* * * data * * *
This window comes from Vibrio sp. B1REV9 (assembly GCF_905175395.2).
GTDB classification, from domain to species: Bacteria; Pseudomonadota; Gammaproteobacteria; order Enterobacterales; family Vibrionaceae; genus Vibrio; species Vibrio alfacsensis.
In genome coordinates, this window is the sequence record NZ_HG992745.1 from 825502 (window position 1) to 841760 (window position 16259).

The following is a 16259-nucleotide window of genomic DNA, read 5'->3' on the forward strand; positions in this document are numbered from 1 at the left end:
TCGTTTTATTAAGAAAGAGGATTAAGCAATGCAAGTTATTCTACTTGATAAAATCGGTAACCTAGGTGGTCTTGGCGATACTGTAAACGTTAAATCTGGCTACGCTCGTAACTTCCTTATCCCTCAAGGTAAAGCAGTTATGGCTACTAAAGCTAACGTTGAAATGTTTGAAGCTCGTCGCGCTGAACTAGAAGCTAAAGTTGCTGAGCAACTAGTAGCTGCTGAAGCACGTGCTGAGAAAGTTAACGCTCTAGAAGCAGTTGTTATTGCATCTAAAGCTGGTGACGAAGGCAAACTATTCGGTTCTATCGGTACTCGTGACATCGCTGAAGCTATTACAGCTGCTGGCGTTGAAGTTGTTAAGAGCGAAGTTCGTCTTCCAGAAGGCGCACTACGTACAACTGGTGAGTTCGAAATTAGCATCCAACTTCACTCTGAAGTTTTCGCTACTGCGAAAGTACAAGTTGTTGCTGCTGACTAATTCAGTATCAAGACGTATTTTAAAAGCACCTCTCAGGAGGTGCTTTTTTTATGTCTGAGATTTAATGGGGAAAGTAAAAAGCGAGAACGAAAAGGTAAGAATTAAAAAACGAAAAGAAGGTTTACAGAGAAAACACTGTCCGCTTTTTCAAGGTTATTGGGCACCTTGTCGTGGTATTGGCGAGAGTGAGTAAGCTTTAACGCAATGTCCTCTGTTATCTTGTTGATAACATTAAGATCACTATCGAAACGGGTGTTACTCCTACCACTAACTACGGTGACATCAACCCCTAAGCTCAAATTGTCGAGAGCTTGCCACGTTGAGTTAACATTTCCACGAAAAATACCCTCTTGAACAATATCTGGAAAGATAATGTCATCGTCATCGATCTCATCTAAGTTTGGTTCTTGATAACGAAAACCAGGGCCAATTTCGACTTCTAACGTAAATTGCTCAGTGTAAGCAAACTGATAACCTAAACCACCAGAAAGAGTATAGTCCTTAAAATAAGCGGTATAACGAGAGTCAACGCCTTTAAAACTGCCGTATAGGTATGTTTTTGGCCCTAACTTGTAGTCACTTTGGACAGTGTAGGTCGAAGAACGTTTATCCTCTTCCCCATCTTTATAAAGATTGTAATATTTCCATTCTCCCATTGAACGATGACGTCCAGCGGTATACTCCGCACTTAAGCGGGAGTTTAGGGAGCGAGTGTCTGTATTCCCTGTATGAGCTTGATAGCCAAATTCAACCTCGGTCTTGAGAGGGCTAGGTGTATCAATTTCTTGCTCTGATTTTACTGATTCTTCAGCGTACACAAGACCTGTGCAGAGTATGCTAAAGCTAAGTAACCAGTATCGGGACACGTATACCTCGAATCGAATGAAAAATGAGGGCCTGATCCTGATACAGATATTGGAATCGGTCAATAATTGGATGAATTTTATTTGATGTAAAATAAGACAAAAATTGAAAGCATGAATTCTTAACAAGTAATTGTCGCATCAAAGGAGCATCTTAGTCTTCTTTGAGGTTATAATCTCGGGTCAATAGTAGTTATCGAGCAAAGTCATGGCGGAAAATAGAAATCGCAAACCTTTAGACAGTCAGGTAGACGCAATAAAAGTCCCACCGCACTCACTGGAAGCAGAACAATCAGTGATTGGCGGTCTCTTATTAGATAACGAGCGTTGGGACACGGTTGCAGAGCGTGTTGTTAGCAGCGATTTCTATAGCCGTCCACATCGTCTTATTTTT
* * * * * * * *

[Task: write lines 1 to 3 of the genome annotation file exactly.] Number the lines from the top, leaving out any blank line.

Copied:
This window comes from Vibrio sp. B1REV9 (assembly GCF_905175395.2).
GTDB classification, from domain to species: Bacteria; Pseudomonadota; Gammaproteobacteria; order Enterobacterales; family Vibrionaceae; genus Vibrio; species Vibrio alfacsensis.
In genome coordinates, this window is the sequence record NZ_HG992745.1 from 825502 (window position 1) to 841760 (window position 16259).